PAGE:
Gillibrand announces she is running for president

By Tom Rivers, Editor Posted 16 January 2019 at 7:25 am

U.S. Sen. Kirsten Gillibrand

U.S. Sen. Kirsten Gillibrand announced she is running for U.S. president, and vowed to push back against many Trump Administration policies that she said are counter to American ideals.

Gillibrand was appointed to the Senate, representing New York, in 2009, and has championed legislation for equal pay for women, the STOCK Act that forbids members of Congress from profiting off insider knowledge, and permanent health care and compensation to the 9/11 first responders who are sick with diseases caused by the toxins at Ground Zero in New York City.

Gillibrand has been in Orleans County several times in recent years, promoting vocational training programs at the Iroquois Job Corps in Shelby, advocating for new technology for shop classes at schools in a visit to Albion High School, and serving lunch at the Eastern Orleans Community Center in Holley.

Gillibrand, 52, made her campaign announcement on The Late Show with Stephen Colbert. She said “health care should be a right and not a privilege” and vowed to push for better public education and more job training programs.

She said she would fight institutional racism, corruption and greed in Washington, and “the special interests that write legislation in the dead of the night.”

U.S. Sen. Kirsten Gillibrand has been in Orleans County several times in recent years, including on Oct. 27, 2014 when she visited the Iroquois Job Corps Center in Shelby.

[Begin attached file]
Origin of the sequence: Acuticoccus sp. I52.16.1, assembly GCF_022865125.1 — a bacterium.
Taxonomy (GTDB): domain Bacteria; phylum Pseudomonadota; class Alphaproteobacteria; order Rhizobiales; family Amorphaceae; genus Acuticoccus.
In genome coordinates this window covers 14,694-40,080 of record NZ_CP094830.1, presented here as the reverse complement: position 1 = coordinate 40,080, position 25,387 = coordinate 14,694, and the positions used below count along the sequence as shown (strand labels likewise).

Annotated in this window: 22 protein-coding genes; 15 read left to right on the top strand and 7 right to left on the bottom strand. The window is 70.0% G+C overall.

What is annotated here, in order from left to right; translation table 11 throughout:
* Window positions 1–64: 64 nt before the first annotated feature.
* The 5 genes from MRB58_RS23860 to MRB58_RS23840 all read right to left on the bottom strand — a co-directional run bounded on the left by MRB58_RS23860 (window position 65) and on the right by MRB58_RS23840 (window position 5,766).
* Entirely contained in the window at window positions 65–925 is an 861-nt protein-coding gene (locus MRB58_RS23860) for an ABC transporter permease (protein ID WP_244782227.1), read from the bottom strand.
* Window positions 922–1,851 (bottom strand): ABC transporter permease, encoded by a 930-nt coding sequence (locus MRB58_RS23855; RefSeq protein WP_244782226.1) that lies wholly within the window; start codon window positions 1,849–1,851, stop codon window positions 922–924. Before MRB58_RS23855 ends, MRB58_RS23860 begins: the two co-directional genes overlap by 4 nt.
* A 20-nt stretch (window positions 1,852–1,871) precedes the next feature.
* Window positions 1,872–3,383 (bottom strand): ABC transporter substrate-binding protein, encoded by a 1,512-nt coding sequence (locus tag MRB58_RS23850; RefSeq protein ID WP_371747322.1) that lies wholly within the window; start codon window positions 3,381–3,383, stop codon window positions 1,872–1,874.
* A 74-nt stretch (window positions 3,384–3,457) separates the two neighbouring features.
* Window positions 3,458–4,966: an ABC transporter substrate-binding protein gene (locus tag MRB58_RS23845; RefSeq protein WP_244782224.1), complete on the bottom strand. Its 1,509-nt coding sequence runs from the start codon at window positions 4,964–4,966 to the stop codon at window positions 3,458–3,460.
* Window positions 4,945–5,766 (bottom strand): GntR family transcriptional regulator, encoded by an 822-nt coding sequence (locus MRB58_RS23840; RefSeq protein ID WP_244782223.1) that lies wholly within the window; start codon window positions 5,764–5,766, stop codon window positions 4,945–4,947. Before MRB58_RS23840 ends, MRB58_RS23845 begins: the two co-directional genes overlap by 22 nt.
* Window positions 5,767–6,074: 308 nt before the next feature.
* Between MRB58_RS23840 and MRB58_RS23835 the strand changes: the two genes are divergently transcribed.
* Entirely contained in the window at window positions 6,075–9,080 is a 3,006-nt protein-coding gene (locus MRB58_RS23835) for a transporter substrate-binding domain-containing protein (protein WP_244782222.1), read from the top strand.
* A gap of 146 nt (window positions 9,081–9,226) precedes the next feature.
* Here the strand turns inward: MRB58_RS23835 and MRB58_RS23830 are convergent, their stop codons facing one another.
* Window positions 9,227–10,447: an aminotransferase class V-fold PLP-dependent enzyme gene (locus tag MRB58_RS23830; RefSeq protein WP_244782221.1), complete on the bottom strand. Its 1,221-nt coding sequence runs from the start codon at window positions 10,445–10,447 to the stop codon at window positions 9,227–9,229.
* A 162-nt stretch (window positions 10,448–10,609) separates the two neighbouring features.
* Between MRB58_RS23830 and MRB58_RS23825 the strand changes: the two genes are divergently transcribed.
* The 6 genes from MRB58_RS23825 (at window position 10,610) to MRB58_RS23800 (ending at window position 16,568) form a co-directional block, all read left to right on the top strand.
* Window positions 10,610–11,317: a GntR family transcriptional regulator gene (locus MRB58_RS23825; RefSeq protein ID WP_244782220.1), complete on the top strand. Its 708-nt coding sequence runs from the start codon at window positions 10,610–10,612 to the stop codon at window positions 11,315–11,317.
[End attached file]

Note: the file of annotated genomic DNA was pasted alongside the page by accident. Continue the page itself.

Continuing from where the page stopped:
“I know that I have the compassion, the courage and the fearless determination to get that done,” she told Colbert.

Gillibrand is the first New York senator in nearly 40 years to serve on the Senate Agriculture Committee. She said she uses that position to give New York’s farmers and agricultural producers a voice in Washington, and has advocated for specialty crop insurance, expanded rural broadband access, and improved recovery efforts after natural disasters.

“Our movement is about lifting voices that have been ignored for too long,” she said on Twitter. “That means taking institutional racism and injustice head-on – in our politics, health care, education and economy. Let’s show what we can build with determination and optimism, rather than hatred and fear.”

Gillibrand said she won’t accept campaign money from PACs or federal lobbyists and will run a  campaign with a core mission of restoring power to people.

“I’m not afraid to take on Trump, special interests or any powerful system – never have been,” she tweeted.

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